In terms of games, two excellent games run natively in Linux: Unreal Tournament 2004 and Quake 4. With Gentoo, installing them was easy as pie, just emerge ut2004 and emerge quake4-bin and follow the instructions. I might try to install Counter Strike Source under WINE, but that will be a project for a later date.
Now that I’ve had some time back from vacation, I decided to do a full investigation into what could be causing my primary Windows machine to fail. After a few hours of experimentation, I’m quite certain that the power supply is what was causing the issues. I currently running it from another 500 watt power supply that was being used in a different machine. The old power supply works, but doesn’t seem to be able to output the same amount of power that it used to, thus causing the problem.
Since I enjoyed using Ubuntu with my flagship hardware, I instituted a dual boot setup on my primary machine, using different hard drives for each OS.
On a different front, I’m contemplating buying a decent video card for the Myth box so that I can get that up and running again with decent hardware. Looking at current prices, one of the fanless GeForce 7600 cards looks appealing. Depending on how the cash situation turns out (aka need a car), that may not happen anytime soon.
The motherboard in my one and only Windows machine (aka ompy) has threw in the towel after a few months of agony. The Asus A8N-SLI Premium motherboard has had problems coming online from a cold boot. When I try to turn the machine on, it only stay on for about 5 seconds and then shut off. It will keep doing that , but once in a while it will start. Once the computer boots, everything is dandy, which makes me wonder if theres a flaw in the motherboard itself causing a short early in the boot sequence. Its also possible that the system is drawing too much power too quickly, causing an in-rush current spike, and tripping the built in short circuit protection. I haven’t had the time for do a proper investigation of the problem, but from what I’ve been reading on various forums its a problem with one of the motherboards power regulation transistors.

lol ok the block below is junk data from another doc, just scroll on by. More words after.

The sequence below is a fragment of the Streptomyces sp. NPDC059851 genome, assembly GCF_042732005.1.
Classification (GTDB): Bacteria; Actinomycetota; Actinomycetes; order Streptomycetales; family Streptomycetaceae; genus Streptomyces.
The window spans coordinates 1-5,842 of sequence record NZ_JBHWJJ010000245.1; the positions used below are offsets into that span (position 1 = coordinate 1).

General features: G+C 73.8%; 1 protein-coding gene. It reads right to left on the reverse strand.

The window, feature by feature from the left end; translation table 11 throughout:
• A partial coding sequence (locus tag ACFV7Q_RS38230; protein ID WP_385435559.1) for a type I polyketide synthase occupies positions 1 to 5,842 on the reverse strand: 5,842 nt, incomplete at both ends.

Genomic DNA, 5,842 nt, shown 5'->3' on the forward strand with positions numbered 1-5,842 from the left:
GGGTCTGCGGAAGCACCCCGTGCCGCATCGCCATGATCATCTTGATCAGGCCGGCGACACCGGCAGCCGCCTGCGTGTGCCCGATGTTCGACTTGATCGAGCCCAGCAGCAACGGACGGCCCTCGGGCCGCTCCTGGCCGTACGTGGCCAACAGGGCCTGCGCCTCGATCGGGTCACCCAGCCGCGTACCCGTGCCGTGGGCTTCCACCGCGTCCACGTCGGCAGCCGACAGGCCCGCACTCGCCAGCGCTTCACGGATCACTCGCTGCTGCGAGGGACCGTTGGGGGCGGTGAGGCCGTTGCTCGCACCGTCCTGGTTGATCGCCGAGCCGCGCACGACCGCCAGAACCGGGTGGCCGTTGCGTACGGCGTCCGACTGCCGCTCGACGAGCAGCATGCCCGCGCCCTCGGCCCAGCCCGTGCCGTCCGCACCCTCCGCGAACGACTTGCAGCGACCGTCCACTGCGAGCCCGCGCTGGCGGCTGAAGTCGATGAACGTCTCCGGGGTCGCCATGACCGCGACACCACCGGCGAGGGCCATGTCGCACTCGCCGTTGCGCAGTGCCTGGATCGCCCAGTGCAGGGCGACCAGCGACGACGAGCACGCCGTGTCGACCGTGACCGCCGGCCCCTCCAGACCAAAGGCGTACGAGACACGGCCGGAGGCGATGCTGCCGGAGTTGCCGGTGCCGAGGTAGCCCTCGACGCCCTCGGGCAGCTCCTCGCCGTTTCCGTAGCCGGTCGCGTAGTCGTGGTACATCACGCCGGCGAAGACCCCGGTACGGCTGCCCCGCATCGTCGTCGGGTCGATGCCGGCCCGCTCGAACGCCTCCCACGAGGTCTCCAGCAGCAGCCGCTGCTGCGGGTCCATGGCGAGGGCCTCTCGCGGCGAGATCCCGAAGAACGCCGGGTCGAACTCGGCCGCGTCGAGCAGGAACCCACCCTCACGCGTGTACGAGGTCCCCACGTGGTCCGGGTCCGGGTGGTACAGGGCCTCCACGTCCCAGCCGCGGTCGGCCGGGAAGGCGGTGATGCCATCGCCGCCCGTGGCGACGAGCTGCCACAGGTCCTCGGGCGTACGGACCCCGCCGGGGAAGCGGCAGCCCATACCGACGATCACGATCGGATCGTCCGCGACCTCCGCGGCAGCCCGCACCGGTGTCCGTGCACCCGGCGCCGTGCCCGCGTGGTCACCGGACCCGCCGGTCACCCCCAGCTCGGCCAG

Since that machine is down and out, I decided to give my main Ubuntud Linux machine (aka gizmonic) a little boost with the EVGA GeForce 7900GT video card that was in my Windows machine. Gizmonic was using a very old PCI video card that was laying around, but after experiencing Beryl with a good video card, I may just have to buy a new card for Linux use only.
Of course the main reasion I was anxious to get a computer up and running was the fact that I just bought Supreme Commander and was really looking forward to playing. Wine was the next best thing, but the install would error after about 95% with the cryptic “Error 25”. I’ve looked around Google, but no one else seems to have tried to get it working under Wine. The only good news is that I sucessfully got Counter Strike Source working.
Since I don’t know when I will have a Windows machine running again, I’m going to take this opportunity and work exclusively with Linux. At the very least, I’m going to turn my main desktop into a dual boot machine so that Linux too can bask in the glory of dual core FX-60 goodness. I plan on putting all my media onto a network storage machine, so that my music, movies, and other fun stuff will be available to both systems, as well as my servers. I want to implement RAID 5 for my network storage, but the good RAID adapters go for $350+. More on my homemade NAS in a later post.